Energy & environment

Ocean plastic pollution

Whilst there is thankfully increasing attention being paid to ocean plastic pollution, I'm concerned that current government actions - mainly focussed on banning certain things like plastic bags - are largely tokenistic and not informed by the evidence of where the problem comes from - which as New Scientist reports, is substantially due to poor waste management in developing countries.
For example, this McKinsey study found that 55-60% of ocean plastic leaking from land comes from just 5 Asian countries (e.g. due to only 5% waste collection in rural China (40% overall) vs 90%+ in Philippines & developed countries), and this study found that 90% of river-borne plastic in the world’s oceans comes from just 10 rivers - 8 of them Asian (e.g. the Yangtze, Indus, Ganges & Mekong) and two in Africa (the Nile & Niger) - with all having large populations and poor waste management along their catchments.
My concern is that as recent public reaction to bag bans in Australia shows, there is a limit to what people are willing to "pay" (in $ & inconvenience) to address the problem of ocean plastic, so we need to ensure maximum "bang-for-buck".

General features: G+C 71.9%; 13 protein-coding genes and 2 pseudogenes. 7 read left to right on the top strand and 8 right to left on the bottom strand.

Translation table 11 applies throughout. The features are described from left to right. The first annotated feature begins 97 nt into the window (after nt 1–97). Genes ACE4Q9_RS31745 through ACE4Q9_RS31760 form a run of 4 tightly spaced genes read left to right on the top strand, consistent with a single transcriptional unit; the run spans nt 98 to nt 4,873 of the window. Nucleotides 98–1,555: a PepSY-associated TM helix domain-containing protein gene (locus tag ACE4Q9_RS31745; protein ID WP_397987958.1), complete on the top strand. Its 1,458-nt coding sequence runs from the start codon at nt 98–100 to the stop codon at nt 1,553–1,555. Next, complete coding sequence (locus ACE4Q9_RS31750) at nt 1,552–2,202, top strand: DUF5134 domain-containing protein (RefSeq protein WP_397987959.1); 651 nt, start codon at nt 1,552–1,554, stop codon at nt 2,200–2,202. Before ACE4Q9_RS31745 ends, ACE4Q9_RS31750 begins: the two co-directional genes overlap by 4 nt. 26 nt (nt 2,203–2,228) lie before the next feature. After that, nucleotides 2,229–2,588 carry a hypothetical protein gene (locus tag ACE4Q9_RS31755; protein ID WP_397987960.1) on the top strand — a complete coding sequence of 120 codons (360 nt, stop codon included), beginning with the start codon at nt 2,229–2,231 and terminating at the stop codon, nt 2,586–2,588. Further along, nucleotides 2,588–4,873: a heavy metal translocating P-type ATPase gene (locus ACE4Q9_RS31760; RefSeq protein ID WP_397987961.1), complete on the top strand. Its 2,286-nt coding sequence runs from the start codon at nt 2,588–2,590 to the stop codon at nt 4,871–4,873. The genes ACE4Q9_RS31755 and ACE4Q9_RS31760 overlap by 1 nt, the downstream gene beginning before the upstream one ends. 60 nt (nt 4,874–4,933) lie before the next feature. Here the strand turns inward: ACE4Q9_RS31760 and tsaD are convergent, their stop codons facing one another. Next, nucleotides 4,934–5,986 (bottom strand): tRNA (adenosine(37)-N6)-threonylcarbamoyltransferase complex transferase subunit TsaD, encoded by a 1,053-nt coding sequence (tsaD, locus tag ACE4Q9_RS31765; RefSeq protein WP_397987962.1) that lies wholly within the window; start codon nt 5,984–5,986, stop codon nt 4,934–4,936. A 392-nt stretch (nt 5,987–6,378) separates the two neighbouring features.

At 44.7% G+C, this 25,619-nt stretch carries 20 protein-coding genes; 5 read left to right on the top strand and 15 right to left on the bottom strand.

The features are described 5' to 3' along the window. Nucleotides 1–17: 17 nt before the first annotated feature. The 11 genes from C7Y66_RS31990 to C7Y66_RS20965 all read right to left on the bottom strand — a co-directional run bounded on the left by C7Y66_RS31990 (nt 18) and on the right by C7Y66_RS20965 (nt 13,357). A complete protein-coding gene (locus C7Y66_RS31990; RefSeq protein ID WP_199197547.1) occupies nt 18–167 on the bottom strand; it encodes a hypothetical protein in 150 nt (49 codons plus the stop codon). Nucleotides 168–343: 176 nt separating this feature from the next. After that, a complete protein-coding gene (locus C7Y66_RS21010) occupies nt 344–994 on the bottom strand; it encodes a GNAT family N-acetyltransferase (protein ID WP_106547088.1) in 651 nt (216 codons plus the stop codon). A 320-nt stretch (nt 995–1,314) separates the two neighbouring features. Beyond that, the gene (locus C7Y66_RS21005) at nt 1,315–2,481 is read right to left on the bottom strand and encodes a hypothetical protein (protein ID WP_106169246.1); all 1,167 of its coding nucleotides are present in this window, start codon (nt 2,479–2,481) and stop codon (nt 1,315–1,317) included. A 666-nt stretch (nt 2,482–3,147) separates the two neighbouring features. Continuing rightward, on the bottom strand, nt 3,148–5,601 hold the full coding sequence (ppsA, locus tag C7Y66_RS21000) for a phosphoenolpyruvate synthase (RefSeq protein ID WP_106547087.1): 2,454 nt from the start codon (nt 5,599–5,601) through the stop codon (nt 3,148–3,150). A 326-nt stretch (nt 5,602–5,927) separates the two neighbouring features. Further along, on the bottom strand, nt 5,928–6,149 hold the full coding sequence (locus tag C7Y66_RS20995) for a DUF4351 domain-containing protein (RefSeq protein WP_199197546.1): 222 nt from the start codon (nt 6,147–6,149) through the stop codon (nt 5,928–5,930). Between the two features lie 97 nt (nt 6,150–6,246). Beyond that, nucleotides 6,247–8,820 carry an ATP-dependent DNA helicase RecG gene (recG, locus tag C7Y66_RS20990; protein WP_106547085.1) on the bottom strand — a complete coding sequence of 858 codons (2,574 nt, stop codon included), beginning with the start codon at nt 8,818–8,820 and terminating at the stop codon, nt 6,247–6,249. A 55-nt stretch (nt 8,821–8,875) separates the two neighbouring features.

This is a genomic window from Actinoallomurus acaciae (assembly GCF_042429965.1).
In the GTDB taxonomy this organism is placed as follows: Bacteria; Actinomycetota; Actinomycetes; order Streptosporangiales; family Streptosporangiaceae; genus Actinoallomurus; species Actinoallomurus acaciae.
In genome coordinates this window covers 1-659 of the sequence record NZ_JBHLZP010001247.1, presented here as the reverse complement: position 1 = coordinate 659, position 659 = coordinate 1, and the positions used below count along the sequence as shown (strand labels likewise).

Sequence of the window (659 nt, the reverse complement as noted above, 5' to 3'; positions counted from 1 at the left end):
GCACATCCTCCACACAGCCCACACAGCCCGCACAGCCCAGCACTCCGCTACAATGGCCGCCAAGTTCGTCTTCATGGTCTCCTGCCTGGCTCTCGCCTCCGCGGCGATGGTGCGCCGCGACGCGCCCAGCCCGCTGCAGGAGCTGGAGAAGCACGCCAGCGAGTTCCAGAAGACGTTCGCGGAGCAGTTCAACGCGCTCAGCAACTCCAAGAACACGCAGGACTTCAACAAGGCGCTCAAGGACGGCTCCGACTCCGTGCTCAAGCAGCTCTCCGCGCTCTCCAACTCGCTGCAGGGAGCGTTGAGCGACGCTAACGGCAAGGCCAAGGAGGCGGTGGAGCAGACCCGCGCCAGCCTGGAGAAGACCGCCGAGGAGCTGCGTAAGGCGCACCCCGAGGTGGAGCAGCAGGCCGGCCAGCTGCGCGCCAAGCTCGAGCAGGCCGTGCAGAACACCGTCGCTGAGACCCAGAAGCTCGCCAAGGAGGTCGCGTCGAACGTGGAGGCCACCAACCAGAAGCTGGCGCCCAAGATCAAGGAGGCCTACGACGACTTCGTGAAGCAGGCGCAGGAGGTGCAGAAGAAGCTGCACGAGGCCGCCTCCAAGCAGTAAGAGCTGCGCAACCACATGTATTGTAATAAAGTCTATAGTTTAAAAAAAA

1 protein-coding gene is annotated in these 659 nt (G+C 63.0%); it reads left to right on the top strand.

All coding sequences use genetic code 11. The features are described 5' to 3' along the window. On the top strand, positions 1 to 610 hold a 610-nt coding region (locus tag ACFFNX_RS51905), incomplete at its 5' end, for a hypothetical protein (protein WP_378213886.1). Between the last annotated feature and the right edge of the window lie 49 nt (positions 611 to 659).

Therefore top & urgent priorities (over the short-medium term) should be for richer countries to help poorer countries improve (& actually have!) waste collection & management (more importantly than promoting recycling).
For the longer term, the use of plastics may have relevance to oil & energy-use, so we do also need to support innovation for more efficient reuse & recycling, but initiatives in these areas need to balance competing issues, like the benefits of plastic for food hygiene & waste reduction, energy use, cost etc., so it's not simply a case of plastic = bad & re-use/cycling = good.  For example, a cotton tote bag must be used >130 times for a net environmental gain (& dogs have a bigger carbon footprint than a 4WD).
Funding to support an evidence-based strategy like this should come from small, pragmatic levies on the worst culprits for plastic waste, e.g. retail bags, bottles & fast-food packaging (which of course isn't possible if you simply ban these items) and maybe a general virgin-plastic production tax.
        https://sites.google.com/site/drdavidcthorp/energy/Stemming%20the%20tide%20cover.jpg?attredirects=0




My letter about managing climate change risks, in the news in 2006: